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Customer Reviews

Top Customer Reviews

Format: Hardcover
Since I love snow and obviously live in an area where it is a big deal if it does, I was immediately drawn to open the cover of this beautifully illustrated book. I love the simplicity of words and unique fun illustrations. It reads like how a child would think and that's what makes it so beautiful. Since it is not cluttered with too many words, the story allows the reader and the person being read to, to think and use their own thoughts and imagination. The storyline is about a boy's hope and faith that one snowflake will lead to two, and more, despite the unbelieving and cynical opinions of adults who cross his path. I can actually put myself in his shoes and jump right in those pages. I hope my children will grow to love this book like I do. It has become one of my personal treasures.
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Format: Hardcover
By and large, the general rule guiding picture books and the Caldecott awards they garner is that no children's author/illustrator ever wins the Caldecott Award for their best work. This rule generally applies to all awards, I suppose in some way. Oscar winning actors, actresses, and directors never seem to win for their best films either. But the case seems to be even more extreme when it comes to picture books. Let's take author/illustrator extraordinaire Uri Shulevitz as our example. Now review your Caldecott knowledge and tell me what book earned Shulevitz a Caldecott. If you said, "The Fool of the World and the Flying Ship", you are correct. Now, tell me which book Shulevitz both wrote and illustrated which DESERVED the Caldecott Award (not Honor). If you said, "Snow" then you are once more right right right. I recently discovered this charming and thoroughly pleasing little book all on my own and I can tell you here and now that aside from the great "Snowy Day" by Ezra Jack Keats, there is no other book that so skillfully pinpoints the elation a child feels at the first real snowfall of the year.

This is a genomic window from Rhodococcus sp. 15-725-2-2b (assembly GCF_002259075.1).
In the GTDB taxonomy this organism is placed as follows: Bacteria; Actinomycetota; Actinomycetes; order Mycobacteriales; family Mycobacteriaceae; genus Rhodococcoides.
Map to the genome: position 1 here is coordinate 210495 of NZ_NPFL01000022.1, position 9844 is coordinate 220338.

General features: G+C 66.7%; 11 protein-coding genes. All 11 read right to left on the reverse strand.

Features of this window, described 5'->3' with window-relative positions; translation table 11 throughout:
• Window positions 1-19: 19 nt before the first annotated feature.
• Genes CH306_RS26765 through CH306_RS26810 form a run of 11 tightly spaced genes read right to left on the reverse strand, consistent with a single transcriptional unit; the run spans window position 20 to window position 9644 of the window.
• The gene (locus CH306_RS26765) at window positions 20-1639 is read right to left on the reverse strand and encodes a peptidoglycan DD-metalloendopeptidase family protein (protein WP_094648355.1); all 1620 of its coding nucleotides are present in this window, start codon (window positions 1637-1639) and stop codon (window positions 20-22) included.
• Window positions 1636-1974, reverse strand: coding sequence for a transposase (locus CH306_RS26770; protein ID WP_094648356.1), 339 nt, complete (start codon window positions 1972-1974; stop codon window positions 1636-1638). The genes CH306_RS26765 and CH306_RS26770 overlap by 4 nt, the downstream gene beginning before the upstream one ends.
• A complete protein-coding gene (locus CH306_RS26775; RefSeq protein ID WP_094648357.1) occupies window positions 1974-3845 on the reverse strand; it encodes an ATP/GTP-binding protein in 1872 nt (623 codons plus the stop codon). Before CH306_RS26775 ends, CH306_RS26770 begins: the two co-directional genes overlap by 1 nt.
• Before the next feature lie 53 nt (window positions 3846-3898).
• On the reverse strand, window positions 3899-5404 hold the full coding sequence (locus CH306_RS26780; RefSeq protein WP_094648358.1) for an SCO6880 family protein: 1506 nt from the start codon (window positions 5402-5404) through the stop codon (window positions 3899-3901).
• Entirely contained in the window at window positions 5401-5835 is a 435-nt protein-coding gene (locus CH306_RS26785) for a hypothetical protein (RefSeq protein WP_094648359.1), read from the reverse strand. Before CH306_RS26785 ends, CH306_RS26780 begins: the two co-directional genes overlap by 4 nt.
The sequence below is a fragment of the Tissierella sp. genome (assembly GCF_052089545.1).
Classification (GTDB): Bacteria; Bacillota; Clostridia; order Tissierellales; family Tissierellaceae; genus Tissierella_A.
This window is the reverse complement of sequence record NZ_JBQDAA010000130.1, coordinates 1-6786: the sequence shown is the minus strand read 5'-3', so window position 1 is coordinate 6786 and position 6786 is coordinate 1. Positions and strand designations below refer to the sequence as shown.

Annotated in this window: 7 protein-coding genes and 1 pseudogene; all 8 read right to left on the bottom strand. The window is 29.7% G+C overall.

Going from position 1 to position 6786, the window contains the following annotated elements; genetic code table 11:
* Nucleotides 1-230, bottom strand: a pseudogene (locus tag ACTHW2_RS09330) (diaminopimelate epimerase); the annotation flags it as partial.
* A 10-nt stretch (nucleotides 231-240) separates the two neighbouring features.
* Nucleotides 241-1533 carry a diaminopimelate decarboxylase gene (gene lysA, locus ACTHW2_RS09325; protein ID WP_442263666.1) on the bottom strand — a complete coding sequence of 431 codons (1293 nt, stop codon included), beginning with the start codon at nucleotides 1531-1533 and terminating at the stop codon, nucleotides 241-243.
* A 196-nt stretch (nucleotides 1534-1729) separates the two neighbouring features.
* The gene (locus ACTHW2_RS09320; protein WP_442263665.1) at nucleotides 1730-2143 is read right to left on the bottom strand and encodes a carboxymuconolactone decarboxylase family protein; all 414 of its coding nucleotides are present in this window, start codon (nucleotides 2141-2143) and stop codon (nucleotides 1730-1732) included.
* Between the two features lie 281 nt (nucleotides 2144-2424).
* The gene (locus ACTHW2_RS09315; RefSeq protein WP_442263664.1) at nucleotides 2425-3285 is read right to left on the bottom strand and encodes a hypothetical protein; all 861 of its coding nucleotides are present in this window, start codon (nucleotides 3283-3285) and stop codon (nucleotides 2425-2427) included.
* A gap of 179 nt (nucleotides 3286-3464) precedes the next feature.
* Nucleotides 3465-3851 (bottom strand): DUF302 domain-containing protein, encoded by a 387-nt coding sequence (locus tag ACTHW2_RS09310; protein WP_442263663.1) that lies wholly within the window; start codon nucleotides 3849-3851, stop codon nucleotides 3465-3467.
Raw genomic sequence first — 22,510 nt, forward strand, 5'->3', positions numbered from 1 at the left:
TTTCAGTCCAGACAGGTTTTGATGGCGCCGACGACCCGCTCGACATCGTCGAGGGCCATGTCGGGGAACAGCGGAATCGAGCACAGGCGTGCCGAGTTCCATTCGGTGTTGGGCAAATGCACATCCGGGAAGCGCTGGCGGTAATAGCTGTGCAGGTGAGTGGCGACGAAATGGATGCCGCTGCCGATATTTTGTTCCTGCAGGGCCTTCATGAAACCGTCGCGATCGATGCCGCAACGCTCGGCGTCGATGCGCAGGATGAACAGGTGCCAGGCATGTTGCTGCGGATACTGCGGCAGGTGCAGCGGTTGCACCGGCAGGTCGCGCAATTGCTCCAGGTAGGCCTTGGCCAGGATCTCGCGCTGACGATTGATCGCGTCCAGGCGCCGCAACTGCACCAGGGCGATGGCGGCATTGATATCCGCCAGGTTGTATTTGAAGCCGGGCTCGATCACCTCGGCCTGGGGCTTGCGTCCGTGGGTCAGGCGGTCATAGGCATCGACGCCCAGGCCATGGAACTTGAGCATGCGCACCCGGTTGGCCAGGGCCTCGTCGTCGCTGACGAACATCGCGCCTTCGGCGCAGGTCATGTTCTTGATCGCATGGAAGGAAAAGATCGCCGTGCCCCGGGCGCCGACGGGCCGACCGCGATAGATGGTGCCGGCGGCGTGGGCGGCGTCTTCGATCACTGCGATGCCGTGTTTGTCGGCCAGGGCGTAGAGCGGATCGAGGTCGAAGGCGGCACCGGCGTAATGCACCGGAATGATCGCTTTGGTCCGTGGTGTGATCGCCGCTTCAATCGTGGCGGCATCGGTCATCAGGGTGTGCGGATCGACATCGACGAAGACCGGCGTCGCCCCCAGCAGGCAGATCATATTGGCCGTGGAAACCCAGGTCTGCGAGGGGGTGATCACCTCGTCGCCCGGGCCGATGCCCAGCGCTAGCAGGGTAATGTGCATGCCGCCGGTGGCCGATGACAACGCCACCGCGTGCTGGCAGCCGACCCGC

We're in a village. A village where the clouds hang heavy overhead and the only words on the first page are, "The skies are gray. The rooftops are gray. The whole city is gray". The next two-page spread gives a perfect sense of anticipation. Underneath this mono-colored set of stores and houses are the words, "Then......one snowflake". And if you look very very carefully, there's a single spot of white against the gray swelling watercolor that is the sky. A boy in an orange hat points out the flake with delight, his dog by his side. His grandfather, however, doesn't think snow is possible. Then there are two snowflakes (with a man in a hat pish-pishing the possibility).
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Format: Hardcover
I read this book at the preschool I work at. With beautiful illustrations and simple words, it shows the reader that one little snowflake can certainly turn into a snowstorm. The children loved it. It demonstrated the "faith like a child" we all wish we still had.
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Format: Hardcover